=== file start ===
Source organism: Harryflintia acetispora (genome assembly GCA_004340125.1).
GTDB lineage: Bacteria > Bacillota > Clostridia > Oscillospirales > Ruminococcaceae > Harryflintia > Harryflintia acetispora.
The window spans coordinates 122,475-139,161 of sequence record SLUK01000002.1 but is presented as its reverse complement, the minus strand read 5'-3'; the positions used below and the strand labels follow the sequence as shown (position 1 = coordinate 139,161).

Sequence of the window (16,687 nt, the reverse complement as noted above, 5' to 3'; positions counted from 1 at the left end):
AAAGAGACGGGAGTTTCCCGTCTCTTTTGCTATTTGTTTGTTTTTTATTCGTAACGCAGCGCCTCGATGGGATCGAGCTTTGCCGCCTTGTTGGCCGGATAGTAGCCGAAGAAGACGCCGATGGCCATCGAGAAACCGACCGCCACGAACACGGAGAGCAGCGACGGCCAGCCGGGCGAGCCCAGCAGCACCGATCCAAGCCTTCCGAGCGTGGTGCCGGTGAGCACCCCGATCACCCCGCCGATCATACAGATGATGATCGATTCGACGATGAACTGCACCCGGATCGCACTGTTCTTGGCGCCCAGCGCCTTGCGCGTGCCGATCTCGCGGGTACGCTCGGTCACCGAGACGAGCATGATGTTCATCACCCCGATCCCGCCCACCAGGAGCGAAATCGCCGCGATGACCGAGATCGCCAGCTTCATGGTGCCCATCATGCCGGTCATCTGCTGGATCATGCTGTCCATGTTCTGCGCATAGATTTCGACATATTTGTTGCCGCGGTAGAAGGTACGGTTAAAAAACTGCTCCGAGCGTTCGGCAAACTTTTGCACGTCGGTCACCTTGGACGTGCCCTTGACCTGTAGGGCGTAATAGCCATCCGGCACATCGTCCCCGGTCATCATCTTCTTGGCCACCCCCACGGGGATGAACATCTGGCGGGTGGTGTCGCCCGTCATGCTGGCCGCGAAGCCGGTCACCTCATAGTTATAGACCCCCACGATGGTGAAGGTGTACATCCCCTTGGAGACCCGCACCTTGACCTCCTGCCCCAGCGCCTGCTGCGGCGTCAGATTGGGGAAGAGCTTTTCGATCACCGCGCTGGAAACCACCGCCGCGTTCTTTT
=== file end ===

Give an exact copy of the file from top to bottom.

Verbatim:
Source organism: Harryflintia acetispora (genome assembly GCA_004340125.1).
GTDB lineage: Bacteria > Bacillota > Clostridia > Oscillospirales > Ruminococcaceae > Harryflintia > Harryflintia acetispora.
The window spans coordinates 122,475-139,161 of sequence record SLUK01000002.1 but is presented as its reverse complement, the minus strand read 5'-3'; the positions used below and the strand labels follow the sequence as shown (position 1 = coordinate 139,161).

Sequence of the window (16,687 nt, the reverse complement as noted above, 5' to 3'; positions counted from 1 at the left end):
AAAGAGACGGGAGTTTCCCGTCTCTTTTGCTATTTGTTTGTTTTTTATTCGTAACGCAGCGCCTCGATGGGATCGAGCTTTGCCGCCTTGTTGGCCGGATAGTAGCCGAAGAAGACGCCGATGGCCATCGAGAAACCGACCGCCACGAACACGGAGAGCAGCGACGGCCAGCCGGGCGAGCCCAGCAGCACCGATCCAAGCCTTCCGAGCGTGGTGCCGGTGAGCACCCCGATCACCCCGCCGATCATACAGATGATGATCGATTCGACGATGAACTGCACCCGGATCGCACTGTTCTTGGCGCCCAGCGCCTTGCGCGTGCCGATCTCGCGGGTACGCTCGGTCACCGAGACGAGCATGATGTTCATCACCCCGATCCCGCCCACCAGGAGCGAAATCGCCGCGATGACCGAGATCGCCAGCTTCATGGTGCCCATCATGCCGGTCATCTGCTGGATCATGCTGTCCATGTTCTGCGCATAGATTTCGACATATTTGTTGCCGCGGTAGAAGGTACGGTTAAAAAACTGCTCCGAGCGTTCGGCAAACTTTTGCACGTCGGTCACCTTGGACGTGCCCTTGACCTGTAGGGCGTAATAGCCATCCGGCACATCGTCCCCGGTCATCATCTTCTTGGCCACCCCCACGGGGATGAACATCTGGCGGGTGGTGTCGCCCGTCATGCTGGCCGCGAAGCCGGTCACCTCATAGTTATAGACCCCCACGATGGTGAAGGTGTACATCCCCTTGGAGACCCGCACCTTGACCTCCTGCCCCAGCGCCTGCTGCGGCGTCAGATTGGGGAAGAGCTTTTCGATCACCGCGCTGGAAACCACCGCCGCGTTCTTTT